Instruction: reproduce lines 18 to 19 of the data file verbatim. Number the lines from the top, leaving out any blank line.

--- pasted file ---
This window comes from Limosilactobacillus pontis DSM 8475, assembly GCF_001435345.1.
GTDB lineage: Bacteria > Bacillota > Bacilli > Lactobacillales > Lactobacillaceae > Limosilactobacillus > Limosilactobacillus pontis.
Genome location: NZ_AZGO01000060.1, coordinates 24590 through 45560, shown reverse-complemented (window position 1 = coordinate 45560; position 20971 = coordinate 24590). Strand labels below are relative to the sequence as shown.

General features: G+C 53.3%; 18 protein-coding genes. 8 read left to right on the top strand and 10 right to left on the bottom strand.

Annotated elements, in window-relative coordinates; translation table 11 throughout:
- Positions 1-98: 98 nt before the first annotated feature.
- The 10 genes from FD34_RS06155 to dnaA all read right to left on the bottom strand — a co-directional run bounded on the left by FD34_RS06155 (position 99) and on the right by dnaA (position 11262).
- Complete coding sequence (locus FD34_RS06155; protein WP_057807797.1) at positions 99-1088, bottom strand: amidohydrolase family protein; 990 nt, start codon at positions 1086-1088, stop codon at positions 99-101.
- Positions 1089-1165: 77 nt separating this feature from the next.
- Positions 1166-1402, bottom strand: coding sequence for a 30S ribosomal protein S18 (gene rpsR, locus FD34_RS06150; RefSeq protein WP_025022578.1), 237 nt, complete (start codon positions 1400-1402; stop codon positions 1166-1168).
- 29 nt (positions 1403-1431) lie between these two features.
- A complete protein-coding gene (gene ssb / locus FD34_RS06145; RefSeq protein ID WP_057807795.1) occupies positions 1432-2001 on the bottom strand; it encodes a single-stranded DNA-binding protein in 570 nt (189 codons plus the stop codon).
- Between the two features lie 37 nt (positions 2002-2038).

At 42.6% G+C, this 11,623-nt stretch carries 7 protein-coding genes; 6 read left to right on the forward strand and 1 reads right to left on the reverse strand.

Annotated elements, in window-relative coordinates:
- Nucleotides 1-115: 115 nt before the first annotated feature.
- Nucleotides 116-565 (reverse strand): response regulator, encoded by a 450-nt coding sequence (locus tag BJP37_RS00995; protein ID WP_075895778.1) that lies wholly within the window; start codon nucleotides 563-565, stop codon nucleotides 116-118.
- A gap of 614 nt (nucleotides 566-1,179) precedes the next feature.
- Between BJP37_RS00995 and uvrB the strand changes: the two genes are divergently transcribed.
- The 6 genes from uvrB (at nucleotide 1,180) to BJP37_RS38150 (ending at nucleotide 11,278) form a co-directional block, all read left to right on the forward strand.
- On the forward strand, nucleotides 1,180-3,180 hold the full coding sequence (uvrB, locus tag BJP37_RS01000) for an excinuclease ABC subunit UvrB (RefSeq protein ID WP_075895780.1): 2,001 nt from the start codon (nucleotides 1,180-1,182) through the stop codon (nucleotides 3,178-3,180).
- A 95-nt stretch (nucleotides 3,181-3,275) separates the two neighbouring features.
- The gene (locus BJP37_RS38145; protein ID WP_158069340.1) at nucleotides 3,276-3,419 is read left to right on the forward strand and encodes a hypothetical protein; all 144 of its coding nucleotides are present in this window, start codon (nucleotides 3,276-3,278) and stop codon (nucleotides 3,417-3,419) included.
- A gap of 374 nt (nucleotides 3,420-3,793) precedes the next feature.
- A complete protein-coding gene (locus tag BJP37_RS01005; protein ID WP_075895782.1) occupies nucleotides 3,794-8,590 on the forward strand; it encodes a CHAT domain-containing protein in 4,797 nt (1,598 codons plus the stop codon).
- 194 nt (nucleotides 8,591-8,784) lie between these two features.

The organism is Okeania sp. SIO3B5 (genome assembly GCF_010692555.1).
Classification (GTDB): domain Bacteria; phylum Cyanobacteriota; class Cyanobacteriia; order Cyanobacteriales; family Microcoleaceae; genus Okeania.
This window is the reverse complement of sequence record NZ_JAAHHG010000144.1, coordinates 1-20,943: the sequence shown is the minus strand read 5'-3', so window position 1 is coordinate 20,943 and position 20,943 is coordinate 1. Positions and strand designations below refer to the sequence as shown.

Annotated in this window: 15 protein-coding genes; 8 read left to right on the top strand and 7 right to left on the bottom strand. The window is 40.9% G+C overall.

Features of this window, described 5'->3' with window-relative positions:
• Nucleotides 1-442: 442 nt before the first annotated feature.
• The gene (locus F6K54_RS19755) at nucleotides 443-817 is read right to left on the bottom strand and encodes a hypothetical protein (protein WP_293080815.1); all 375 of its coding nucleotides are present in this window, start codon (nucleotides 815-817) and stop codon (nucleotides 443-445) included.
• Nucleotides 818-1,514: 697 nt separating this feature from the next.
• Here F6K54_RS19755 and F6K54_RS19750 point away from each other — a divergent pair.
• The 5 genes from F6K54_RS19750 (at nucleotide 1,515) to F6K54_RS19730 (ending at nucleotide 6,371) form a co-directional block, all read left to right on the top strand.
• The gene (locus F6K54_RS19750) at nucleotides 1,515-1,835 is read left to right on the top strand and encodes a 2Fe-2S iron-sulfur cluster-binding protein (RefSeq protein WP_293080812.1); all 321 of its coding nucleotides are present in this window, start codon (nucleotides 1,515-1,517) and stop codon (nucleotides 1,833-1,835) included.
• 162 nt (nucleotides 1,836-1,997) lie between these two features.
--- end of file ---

- A gap of 614 nt (nucleotides 566-1,179) precedes the next feature.
- Between BJP37_RS00995 and uvrB the strand changes: the two genes are divergently transcribed.